What happens 'behind the scenes' in Music Therapy?
In the last few posts, I covered some of what I do with clients within Music Therapy sessions - we sing, we play, we cry, we laugh and we create. However, what most Music Therapy services don't talk enough about is what we do behind the scenes to allow these 'magical' and 'scientific' moments to happen. (Some would argue it's all science no magic, or vice versa. I believe it's a bit of both.)
Committing to therapy is a huge decision for a family. You deserve to know what to expect from therapists behind the scene so you can make informed decisions on how much value you put in therapy.
Before therapy begins
1. Learning about our clients before assessment
Therapists from different settings have varying approach to this. Some therapists read up on past reports, some offer an initial meeting prior to the start of therapy. I offer a 30 minutes consultation with parents, a phone consultation with other professionals involved in my client's care and to read recent reports before conducting the Assessment Sessions.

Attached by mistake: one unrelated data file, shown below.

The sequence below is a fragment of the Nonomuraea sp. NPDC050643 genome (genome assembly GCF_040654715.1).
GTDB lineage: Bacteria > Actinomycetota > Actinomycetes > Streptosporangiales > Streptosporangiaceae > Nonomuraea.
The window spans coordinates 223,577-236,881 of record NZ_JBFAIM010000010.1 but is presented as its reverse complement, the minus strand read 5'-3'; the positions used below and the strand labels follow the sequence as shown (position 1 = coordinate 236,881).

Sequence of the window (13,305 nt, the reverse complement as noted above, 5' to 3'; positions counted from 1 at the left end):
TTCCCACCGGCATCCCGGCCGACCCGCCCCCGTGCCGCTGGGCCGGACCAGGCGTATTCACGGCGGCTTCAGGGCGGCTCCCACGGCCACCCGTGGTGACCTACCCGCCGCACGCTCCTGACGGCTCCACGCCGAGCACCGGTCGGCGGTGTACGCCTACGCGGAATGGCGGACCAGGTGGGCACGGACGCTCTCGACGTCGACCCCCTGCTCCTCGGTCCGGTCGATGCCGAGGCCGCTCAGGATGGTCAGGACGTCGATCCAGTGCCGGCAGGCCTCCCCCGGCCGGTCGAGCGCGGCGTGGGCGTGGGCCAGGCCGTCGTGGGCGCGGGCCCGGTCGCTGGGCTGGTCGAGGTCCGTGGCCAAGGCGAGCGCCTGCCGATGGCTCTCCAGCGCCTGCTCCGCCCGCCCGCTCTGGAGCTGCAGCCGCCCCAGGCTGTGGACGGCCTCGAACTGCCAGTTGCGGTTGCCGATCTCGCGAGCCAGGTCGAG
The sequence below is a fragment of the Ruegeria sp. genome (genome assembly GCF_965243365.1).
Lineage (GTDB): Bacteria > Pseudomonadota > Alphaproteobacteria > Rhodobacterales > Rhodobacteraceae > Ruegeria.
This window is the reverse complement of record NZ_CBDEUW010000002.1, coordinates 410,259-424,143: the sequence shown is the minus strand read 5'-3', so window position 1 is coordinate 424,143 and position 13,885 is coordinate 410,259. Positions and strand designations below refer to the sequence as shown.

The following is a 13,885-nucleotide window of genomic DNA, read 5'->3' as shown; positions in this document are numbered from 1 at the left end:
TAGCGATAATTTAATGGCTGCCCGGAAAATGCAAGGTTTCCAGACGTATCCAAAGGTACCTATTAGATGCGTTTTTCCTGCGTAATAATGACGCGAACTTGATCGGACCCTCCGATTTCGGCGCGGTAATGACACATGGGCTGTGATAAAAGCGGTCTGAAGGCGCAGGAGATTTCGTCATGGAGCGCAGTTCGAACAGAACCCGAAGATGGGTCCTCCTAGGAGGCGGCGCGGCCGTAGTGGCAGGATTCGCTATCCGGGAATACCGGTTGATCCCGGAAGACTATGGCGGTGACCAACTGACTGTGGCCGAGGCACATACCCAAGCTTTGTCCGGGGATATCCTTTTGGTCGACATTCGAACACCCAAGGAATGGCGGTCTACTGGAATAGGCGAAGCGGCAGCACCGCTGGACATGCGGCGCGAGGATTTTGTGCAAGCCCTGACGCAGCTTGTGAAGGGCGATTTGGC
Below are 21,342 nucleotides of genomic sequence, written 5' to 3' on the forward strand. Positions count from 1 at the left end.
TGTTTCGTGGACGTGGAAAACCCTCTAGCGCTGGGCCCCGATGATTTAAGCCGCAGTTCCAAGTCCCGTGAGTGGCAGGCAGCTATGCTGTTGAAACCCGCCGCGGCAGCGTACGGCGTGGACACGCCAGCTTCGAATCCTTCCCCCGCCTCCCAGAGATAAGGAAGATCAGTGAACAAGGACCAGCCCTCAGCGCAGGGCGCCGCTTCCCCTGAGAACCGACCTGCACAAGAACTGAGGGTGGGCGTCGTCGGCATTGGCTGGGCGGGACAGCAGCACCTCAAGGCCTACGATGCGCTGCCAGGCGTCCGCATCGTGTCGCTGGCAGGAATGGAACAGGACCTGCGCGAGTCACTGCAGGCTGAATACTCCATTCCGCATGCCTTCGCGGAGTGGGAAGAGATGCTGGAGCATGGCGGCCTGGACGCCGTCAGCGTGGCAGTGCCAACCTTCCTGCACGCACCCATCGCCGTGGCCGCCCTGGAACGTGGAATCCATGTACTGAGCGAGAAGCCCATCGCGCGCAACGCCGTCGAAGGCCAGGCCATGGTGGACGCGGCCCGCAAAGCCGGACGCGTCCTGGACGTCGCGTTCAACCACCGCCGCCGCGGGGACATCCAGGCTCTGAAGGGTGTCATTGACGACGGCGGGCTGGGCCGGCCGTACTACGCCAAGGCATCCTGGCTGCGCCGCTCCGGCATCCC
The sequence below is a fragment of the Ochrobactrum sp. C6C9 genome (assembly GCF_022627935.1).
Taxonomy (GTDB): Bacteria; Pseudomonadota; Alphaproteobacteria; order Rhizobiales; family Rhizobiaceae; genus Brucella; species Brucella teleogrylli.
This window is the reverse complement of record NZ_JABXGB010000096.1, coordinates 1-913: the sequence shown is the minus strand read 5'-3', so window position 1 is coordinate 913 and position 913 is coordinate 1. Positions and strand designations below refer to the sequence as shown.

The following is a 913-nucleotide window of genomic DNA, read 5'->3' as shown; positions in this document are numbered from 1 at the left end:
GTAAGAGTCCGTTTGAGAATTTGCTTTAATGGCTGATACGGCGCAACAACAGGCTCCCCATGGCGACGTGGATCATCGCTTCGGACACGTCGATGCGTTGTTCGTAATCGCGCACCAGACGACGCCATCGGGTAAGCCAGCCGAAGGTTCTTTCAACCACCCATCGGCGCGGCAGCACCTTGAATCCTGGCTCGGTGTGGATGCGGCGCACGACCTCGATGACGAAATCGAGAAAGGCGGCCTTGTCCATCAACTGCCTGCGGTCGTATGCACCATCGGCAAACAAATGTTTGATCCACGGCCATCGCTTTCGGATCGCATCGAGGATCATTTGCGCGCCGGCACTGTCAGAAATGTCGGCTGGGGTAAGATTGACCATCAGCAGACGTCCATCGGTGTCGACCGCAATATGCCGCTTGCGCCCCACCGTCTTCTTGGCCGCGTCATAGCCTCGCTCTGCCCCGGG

2. Risk assessment
There is an inside joke in one of the Music Therapy services I work in that we will soon be seeing our clients in space suits to prevent any risk of infection. Jokes aside, risk assessments are particularly important nowadays. A thorough risk assessment, inspecting potential hazards in the room where therapy will be conducted, clients' risk of self-harm, cyber security, risk of being exposed to infectious disease etc., must be completed prior to the first session.
Once therapy starts
1. Note writing
Music Therapists will take notes of significant events and their insight after each session. This provides an opportunity for therapists to reflect on their experience in the sessions and evaluate their clients' progress over time. These notes are also useful in supervision and inform therapists' approach in future sessions.
2. Session preparation
The other day, a young client requested 'Supercalifragilisticaexpialidocious' for the next session so now I know how 'atrocious' and 'precocious' the word might seem. Apart from learning songs, I plan each session ahead of time. Choosing the appropriate musical activities is crucial to helping some clients to achieve their psychosocial goals. I also create downloadable materials for nursery rhymes (feel free to download them)